- School of Medicine
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Pitt team Hoth Intelligence takes second place in Rice Business Plan Competition
Jonathan Cohen chose the University of Pittsburgh’s MD/PhD program because of the Pitt’s focus on pioneering new medical technologies and its ecosystem of innovation and entrepreneurship.
With the support of that ecosystem, Cohen and his student collaborators Andrew Liu and Tyler Alexander, a friend since his undergraduate studies, have recently strung together impressive performances in two startup pitch competitions.
Their team, Hoth Intelligence, captured second place and prize money totaling $386,700 at the prestigious Rice Business Plan Competition in Houston, then took a third place $5,000 prize at the Pitt Big Idea Center’s Randall Family Big Idea Competition.
Hoth Intelligence is developing hardware and software that reconstructs a CT or MRI scan to create a patient-specific 3D object. This can then be loaded into a virtual reality headset that allows clinicians to “see through and into” patients to assist in performing tasks such as inserting catheters with greater accuracy.
“This headset and the software we’re building will fundamentally transform the nature of medicine forever,” Cohen said, adding that their system has already met FDA standards for catheter placement with a less than 10 percent error rate.
The team has already met with the chair of the department of neurosurgery at a major children’s hospital and others about using the system for clinician training. Using the device for training purposes allows Hoth to begin generating revenue prior to receiving FDA approval for patient use.
Cohen said Hoth is working to raise a total of $1.5 million to assist with obtaining FDA approval, which they are shooting for by the end of 2023.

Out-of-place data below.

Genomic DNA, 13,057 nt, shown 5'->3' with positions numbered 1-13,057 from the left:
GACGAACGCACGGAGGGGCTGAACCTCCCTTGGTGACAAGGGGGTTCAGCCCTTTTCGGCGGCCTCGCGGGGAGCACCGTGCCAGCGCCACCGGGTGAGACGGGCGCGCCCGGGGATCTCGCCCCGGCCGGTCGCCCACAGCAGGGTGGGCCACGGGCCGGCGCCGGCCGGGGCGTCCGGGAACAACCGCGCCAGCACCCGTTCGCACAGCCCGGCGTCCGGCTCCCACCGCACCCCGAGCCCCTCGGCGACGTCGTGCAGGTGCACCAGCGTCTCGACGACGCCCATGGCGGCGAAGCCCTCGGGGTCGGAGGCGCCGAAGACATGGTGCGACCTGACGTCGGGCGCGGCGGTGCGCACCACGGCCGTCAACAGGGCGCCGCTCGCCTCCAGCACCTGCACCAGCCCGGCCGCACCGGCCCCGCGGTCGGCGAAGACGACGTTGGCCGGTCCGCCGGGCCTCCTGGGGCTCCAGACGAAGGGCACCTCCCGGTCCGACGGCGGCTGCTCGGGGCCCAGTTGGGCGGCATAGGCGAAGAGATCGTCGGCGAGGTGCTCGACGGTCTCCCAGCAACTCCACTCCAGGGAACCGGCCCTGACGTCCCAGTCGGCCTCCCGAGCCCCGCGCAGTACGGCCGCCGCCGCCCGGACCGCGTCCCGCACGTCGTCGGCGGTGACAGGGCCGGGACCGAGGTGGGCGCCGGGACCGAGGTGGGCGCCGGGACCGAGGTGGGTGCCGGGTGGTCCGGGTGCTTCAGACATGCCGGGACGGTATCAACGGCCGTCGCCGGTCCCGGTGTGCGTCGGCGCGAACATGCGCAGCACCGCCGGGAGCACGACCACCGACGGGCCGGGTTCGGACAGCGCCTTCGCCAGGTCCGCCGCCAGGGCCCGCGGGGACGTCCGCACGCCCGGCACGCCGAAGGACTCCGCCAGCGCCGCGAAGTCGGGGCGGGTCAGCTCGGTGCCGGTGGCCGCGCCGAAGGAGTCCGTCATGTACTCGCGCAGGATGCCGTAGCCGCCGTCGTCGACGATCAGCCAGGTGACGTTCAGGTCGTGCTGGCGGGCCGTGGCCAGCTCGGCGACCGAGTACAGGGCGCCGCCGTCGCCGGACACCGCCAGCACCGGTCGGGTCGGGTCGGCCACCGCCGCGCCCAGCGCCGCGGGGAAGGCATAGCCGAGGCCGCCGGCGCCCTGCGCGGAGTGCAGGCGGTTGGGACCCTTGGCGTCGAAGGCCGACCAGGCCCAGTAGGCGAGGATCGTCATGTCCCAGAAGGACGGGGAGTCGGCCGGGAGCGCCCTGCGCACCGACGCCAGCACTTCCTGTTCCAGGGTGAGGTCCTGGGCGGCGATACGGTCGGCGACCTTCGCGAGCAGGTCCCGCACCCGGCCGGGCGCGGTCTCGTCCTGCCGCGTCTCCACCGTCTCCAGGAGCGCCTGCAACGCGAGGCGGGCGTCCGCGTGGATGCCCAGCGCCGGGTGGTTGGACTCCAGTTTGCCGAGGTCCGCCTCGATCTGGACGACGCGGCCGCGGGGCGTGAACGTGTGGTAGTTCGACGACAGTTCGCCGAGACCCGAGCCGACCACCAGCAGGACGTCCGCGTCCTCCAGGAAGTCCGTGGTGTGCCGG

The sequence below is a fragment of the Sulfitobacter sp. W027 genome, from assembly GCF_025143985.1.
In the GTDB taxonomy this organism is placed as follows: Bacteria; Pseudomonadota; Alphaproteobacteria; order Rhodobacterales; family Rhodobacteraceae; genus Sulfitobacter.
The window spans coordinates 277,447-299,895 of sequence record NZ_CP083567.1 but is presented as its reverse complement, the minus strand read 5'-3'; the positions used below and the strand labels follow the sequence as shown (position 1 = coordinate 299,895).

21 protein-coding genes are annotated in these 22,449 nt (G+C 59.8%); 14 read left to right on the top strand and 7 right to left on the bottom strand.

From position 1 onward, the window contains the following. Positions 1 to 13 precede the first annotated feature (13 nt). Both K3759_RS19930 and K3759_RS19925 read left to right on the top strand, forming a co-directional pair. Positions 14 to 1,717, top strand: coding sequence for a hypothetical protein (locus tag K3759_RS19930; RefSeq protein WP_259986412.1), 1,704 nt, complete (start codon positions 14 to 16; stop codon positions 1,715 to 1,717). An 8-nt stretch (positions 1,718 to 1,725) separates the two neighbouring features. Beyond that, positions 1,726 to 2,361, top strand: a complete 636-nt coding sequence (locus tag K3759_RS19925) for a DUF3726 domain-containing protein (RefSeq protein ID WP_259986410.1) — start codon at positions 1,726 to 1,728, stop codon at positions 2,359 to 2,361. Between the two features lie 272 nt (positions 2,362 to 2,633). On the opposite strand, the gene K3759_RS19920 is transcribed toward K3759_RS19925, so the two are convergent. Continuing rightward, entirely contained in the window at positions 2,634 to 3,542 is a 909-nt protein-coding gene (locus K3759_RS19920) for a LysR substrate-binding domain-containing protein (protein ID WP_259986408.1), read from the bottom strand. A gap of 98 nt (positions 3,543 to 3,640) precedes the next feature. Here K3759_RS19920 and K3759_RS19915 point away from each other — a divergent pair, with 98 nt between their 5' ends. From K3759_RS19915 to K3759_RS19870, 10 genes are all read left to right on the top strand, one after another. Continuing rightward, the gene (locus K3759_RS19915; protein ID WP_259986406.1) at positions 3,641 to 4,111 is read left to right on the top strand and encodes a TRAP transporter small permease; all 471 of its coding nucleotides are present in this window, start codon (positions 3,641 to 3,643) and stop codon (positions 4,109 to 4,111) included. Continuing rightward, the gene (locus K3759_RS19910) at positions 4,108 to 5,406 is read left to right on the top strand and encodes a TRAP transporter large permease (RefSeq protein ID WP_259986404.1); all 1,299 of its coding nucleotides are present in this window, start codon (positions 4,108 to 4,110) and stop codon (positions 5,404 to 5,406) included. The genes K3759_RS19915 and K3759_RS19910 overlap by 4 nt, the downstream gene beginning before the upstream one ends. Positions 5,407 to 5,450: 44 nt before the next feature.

He said the rapid progress Hoth has made is attributable to the support it has received from Big Idea Center, Pitt’s hub for student innovation.
“I want to highlight the contributions of Rhonda Schuldt, director of the Big Idea Center, entrepreneurs in residence Don Morrison and Kelly Collier, and Chris Wilmer, assistant professor of chemical and petroleum engineering at Pitt’s Swanson School of Engineering — they have all been excellent mentors, helping to guide us in our business strategy and prepare us for Rice and the Big Idea competitions.”
He added, “We are excited to continue to grow with the Pittsburgh community and look forward to bringing some of our technology to market soon.”
Hoth’s success at Rice continues a recent trend of strong showings for teams from Pitt.
In 2021, SimpL (now EZPT), led by then Pitt senior Kunal Gandhi, took home a $30,000 prize for an app that uses artificial intelligence to assist with improving posture and technique while engaged in athletic training.
In 2017, then Pitt medical student Matt Kesinger won first place and $600,000 for his company, Forest Devices, Inc., which is marketing a device to more quickly and accurately diagnose a stroke.
“We are thrilled for the success of Hoth Intelligence at the Rice Business Plan Competition,” said Schuldt, director of the Big Idea Center. “Jonathan and his team have quickly become exceptional entrepreneurs and have accessed every resource open to them from the Pitt innovation ecosystem.”
She added, “Their success is emblematic of the accelerated growth of student innovation and entrepreneurship at Pitt.”
The Big Idea Center is opening a new facility this summer for student innovators in the Loeffler Building, 3601 Forbes Avenue.
— Mike Yeomans